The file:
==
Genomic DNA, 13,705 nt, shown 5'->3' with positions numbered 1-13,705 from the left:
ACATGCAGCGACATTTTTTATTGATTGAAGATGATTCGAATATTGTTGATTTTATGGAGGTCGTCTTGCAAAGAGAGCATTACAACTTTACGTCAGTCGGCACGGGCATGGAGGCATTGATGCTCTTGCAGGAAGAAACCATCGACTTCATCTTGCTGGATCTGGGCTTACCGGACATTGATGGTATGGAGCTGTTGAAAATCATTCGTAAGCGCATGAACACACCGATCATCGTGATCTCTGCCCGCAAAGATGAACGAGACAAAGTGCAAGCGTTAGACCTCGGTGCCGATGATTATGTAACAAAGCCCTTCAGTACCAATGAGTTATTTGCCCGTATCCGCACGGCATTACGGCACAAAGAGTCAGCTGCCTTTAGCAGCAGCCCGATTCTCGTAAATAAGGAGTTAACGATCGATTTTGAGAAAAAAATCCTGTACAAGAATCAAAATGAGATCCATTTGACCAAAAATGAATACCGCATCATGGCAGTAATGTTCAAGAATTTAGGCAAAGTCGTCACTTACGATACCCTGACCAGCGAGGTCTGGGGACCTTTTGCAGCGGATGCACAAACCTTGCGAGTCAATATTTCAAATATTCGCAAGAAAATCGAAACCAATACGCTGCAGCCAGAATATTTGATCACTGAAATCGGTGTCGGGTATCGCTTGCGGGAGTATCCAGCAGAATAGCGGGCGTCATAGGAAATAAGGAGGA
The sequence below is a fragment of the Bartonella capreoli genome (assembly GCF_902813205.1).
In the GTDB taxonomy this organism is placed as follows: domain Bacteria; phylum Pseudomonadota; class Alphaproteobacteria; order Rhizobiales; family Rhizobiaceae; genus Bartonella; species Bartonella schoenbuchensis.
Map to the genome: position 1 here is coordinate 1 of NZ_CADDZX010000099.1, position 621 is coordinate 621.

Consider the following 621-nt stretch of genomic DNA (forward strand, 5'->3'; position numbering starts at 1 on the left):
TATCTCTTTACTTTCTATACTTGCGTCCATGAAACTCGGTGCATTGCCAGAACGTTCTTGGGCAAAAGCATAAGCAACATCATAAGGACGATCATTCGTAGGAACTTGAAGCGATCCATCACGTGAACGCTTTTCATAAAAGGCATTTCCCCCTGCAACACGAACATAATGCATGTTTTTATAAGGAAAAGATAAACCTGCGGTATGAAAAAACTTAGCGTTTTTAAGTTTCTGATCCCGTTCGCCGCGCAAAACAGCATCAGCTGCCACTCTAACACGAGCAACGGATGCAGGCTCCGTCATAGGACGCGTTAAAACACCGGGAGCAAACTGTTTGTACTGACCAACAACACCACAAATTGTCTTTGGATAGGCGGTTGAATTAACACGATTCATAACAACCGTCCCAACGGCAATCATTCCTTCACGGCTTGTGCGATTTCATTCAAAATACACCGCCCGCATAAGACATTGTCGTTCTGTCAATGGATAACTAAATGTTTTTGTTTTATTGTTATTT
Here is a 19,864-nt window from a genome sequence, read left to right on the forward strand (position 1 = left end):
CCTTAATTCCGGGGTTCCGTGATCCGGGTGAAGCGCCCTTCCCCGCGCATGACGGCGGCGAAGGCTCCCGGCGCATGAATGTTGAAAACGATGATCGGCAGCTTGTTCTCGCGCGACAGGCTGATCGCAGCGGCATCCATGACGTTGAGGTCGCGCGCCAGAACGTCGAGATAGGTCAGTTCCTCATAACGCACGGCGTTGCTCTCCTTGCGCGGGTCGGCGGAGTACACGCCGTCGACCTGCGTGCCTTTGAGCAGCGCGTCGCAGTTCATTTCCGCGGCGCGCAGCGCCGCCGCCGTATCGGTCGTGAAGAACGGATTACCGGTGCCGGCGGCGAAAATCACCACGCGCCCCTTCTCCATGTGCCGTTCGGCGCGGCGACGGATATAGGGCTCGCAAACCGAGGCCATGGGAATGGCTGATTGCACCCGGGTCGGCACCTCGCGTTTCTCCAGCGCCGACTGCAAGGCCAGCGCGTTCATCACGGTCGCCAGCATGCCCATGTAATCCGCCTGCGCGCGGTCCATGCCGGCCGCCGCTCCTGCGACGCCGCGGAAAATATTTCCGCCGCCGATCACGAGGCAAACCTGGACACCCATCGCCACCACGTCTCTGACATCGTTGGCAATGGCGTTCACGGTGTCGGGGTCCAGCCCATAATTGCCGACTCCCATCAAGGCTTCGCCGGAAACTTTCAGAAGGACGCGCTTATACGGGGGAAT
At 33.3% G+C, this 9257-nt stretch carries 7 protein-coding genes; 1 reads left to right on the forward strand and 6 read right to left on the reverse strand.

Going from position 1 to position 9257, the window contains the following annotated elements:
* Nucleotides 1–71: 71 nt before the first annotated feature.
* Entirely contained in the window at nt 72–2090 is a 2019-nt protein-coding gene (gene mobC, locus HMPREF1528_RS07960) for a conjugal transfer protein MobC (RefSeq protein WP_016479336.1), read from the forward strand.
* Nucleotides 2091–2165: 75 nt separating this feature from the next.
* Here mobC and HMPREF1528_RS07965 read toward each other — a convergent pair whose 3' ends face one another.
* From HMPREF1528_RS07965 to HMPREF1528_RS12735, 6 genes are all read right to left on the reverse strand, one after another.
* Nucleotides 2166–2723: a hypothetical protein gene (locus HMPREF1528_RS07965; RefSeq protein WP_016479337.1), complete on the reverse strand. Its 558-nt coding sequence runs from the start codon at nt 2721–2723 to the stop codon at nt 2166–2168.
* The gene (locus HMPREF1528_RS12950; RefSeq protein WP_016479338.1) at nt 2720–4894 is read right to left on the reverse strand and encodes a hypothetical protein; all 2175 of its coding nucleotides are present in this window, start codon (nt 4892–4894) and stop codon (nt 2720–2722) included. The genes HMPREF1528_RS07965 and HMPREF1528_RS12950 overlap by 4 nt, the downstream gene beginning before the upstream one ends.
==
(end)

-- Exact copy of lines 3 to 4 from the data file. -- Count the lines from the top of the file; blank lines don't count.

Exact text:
The sequence below is a fragment of the Bartonella capreoli genome (assembly GCF_902813205.1).
In the GTDB taxonomy this organism is placed as follows: domain Bacteria; phylum Pseudomonadota; class Alphaproteobacteria; order Rhizobiales; family Rhizobiaceae; genus Bartonella; species Bartonella schoenbuchensis.